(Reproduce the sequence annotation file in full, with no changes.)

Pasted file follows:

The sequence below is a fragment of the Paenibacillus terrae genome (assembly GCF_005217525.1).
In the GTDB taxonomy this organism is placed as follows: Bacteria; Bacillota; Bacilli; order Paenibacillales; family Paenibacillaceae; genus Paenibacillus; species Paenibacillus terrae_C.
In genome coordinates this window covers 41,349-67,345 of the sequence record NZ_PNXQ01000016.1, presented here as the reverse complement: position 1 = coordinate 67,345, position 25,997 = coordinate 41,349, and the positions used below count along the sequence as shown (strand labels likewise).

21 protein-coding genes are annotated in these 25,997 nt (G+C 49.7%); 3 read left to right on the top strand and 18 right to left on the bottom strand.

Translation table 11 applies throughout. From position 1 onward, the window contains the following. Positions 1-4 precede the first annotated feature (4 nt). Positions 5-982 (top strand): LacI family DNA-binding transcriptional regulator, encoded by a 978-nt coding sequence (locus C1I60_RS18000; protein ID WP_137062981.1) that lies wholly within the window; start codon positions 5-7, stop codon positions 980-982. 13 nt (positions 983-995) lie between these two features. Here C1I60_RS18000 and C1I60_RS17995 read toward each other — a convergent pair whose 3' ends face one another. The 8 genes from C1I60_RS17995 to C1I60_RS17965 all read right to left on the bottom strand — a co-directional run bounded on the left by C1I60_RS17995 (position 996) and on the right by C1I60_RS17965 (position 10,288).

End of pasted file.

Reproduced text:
The sequence below is a fragment of the Paenibacillus terrae genome (assembly GCF_005217525.1).
In the GTDB taxonomy this organism is placed as follows: Bacteria; Bacillota; Bacilli; order Paenibacillales; family Paenibacillaceae; genus Paenibacillus; species Paenibacillus terrae_C.
In genome coordinates this window covers 41,349-67,345 of the sequence record NZ_PNXQ01000016.1, presented here as the reverse complement: position 1 = coordinate 67,345, position 25,997 = coordinate 41,349, and the positions used below count along the sequence as shown (strand labels likewise).

21 protein-coding genes are annotated in these 25,997 nt (G+C 49.7%); 3 read left to right on the top strand and 18 right to left on the bottom strand.

Translation table 11 applies throughout. From position 1 onward, the window contains the following. Positions 1-4 precede the first annotated feature (4 nt). Positions 5-982 (top strand): LacI family DNA-binding transcriptional regulator, encoded by a 978-nt coding sequence (locus C1I60_RS18000; protein ID WP_137062981.1) that lies wholly within the window; start codon positions 5-7, stop codon positions 980-982. 13 nt (positions 983-995) lie between these two features. Here C1I60_RS18000 and C1I60_RS17995 read toward each other — a convergent pair whose 3' ends face one another. The 8 genes from C1I60_RS17995 to C1I60_RS17965 all read right to left on the bottom strand — a co-directional run bounded on the left by C1I60_RS17995 (position 996) and on the right by C1I60_RS17965 (position 10,288).